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Amplification of the Human Telomerase Gene in Liquid-based Preparations is Associated With Cervical Dysplasia and Carcinoma

Yi-Bo, Fan M.D.; Xin, Wu Ph.D.; Zhi-Min, Fu M.D.; Guang-Ping, Wu Ph.D.

International Journal of Gynecological Pathology: March 2010 - Volume 29 - Issue 2 - pp 157-164
doi: 10.1097/PGP.0b013e3181bb8034
Pathology of the Lower Genital Tract: Original Articles

The aim of this study was to analyze the amplification of the human telomerase gene (TERC) in cervical specimens by fluorescence in situ hybridization (FISH), and FISH findings were compared with cytologic and histologic diagnoses. Slides prepared from 123 liquid-based preparations from cervical specimens with cytologic diagnoses of negative for squamous intraepithelial lesion or malignancy (n=20), atypical squamous cells of undetermined significance (n=22), low-grade squamous intraepithelial lesion (n=55), high-grade squamous intraepithelial lesion (n=21), or invasive cervical carcinomas (n=5) were analyzed for the amplification of TERC using a 2-color FISH probe. The results of the cytologic analysis and those of concurrent or subsequent biopsies were compared with the FISH findings. Results showed that amplification of TERC was significantly associated with both cytologic and histologic diagnoses (P<0.05). Patients with high-grade squamous intraepithelial lesion or squamous cell carcinoma cytology diagnoses had significantly higher percentages of cells with the amplification of TERC than did patients with low-grade squamous intraepithelial lesion, ASC-US, and negative for squamous intraepithelial lesion or malignancy (P<0.005). FISH can be performed on cervical liquid-based preparations to detect the amplification of TERC. This test may be an adjunct to cytology screening, early detection of cervix neoplasm, and may determine the progressive potential of individual lesions, especially in high-risk patients.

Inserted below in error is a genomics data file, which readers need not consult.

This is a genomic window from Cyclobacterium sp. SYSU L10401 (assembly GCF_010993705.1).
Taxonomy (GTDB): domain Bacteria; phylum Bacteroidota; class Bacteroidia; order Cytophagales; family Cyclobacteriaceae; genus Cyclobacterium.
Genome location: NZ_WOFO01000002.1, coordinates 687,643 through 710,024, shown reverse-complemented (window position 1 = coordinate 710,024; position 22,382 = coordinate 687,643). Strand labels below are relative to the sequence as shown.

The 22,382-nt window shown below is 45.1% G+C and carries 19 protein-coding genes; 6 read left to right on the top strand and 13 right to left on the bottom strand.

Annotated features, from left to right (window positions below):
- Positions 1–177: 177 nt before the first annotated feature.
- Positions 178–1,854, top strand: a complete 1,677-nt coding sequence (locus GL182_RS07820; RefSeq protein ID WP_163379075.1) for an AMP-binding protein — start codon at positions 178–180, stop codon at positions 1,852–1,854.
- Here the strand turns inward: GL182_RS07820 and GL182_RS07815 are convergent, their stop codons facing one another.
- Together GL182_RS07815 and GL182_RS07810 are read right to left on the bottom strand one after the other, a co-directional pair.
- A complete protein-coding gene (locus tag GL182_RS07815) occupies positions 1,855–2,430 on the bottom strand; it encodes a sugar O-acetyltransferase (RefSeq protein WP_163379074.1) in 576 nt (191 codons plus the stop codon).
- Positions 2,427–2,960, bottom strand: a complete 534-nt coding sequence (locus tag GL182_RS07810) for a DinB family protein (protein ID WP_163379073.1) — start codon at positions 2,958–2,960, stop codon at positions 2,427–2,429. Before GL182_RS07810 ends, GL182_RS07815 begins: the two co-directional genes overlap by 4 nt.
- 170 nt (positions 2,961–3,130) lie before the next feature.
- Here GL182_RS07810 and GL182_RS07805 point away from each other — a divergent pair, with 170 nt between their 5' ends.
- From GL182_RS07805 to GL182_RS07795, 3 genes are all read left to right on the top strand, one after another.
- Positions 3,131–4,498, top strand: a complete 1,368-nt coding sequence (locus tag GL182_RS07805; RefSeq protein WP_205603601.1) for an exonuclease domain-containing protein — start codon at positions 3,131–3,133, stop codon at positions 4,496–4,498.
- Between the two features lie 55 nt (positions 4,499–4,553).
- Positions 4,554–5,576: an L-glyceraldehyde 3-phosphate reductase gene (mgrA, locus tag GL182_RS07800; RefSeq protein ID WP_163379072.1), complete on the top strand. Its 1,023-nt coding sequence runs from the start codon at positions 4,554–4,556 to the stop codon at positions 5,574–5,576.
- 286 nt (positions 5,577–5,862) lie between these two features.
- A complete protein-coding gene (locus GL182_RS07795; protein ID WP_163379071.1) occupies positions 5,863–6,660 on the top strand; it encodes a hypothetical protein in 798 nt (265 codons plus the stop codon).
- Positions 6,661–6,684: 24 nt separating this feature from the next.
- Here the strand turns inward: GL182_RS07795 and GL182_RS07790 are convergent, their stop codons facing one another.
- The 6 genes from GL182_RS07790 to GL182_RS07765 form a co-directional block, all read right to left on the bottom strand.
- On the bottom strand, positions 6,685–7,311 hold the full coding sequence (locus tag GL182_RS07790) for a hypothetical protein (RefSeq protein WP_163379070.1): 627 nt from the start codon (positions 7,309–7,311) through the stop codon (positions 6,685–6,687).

Departments of Pathology (F.Y-B., F.Z-M., W.G-P.), The First Affiliated Hospital and College of Basic Medical Sciences

Gynecology and Obstetrics (W.X.), The First Affiliated Hospital, China Medical University, Shenyang, China

Address correspondence and reprint requests to Wu Guang-Ping, PhD, Department of Pathology, The First Affiliated Hospital and College of Basic Medical Sciences, China Medical University, Shenyang 110001, China. E-mail: wug_ping@sina.com

©2010International Society of Gynecological Pathologists